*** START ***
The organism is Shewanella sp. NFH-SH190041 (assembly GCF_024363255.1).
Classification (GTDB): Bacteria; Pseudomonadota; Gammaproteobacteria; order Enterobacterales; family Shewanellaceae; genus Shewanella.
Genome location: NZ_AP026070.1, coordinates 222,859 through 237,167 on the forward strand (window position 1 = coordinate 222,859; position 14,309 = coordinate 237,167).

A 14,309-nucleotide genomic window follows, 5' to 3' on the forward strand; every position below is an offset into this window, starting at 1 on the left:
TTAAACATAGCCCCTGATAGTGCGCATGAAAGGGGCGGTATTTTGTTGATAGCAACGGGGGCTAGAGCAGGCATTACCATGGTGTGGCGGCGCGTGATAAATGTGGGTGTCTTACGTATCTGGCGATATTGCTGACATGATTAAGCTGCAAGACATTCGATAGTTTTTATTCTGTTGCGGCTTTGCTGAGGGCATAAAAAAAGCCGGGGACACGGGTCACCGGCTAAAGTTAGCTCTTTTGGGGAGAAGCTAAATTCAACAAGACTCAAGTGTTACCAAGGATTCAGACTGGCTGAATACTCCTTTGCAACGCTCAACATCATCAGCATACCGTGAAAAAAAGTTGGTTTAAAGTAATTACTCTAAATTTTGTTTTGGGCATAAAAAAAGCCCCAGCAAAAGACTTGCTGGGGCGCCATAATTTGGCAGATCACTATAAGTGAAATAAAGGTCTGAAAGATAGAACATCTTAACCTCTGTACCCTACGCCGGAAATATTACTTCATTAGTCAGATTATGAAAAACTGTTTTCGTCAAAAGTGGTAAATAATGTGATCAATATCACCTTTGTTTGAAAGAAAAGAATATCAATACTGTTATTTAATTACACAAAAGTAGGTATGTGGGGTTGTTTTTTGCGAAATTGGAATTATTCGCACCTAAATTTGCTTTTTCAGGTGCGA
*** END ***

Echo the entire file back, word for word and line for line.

The organism is Shewanella sp. NFH-SH190041 (assembly GCF_024363255.1).
Classification (GTDB): Bacteria; Pseudomonadota; Gammaproteobacteria; order Enterobacterales; family Shewanellaceae; genus Shewanella.
Genome location: NZ_AP026070.1, coordinates 222,859 through 237,167 on the forward strand (window position 1 = coordinate 222,859; position 14,309 = coordinate 237,167).

A 14,309-nucleotide genomic window follows, 5' to 3' on the forward strand; every position below is an offset into this window, starting at 1 on the left:
TTAAACATAGCCCCTGATAGTGCGCATGAAAGGGGCGGTATTTTGTTGATAGCAACGGGGGCTAGAGCAGGCATTACCATGGTGTGGCGGCGCGTGATAAATGTGGGTGTCTTACGTATCTGGCGATATTGCTGACATGATTAAGCTGCAAGACATTCGATAGTTTTTATTCTGTTGCGGCTTTGCTGAGGGCATAAAAAAAGCCGGGGACACGGGTCACCGGCTAAAGTTAGCTCTTTTGGGGAGAAGCTAAATTCAACAAGACTCAAGTGTTACCAAGGATTCAGACTGGCTGAATACTCCTTTGCAACGCTCAACATCATCAGCATACCGTGAAAAAAAGTTGGTTTAAAGTAATTACTCTAAATTTTGTTTTGGGCATAAAAAAAGCCCCAGCAAAAGACTTGCTGGGGCGCCATAATTTGGCAGATCACTATAAGTGAAATAAAGGTCTGAAAGATAGAACATCTTAACCTCTGTACCCTACGCCGGAAATATTACTTCATTAGTCAGATTATGAAAAACTGTTTTCGTCAAAAGTGGTAAATAATGTGATCAATATCACCTTTGTTTGAAAGAAAAGAATATCAATACTGTTATTTAATTACACAAAAGTAGGTATGTGGGGTTGTTTTTTGCGAAATTGGAATTATTCGCACCTAAATTTGCTTTTTCAGGTGCGA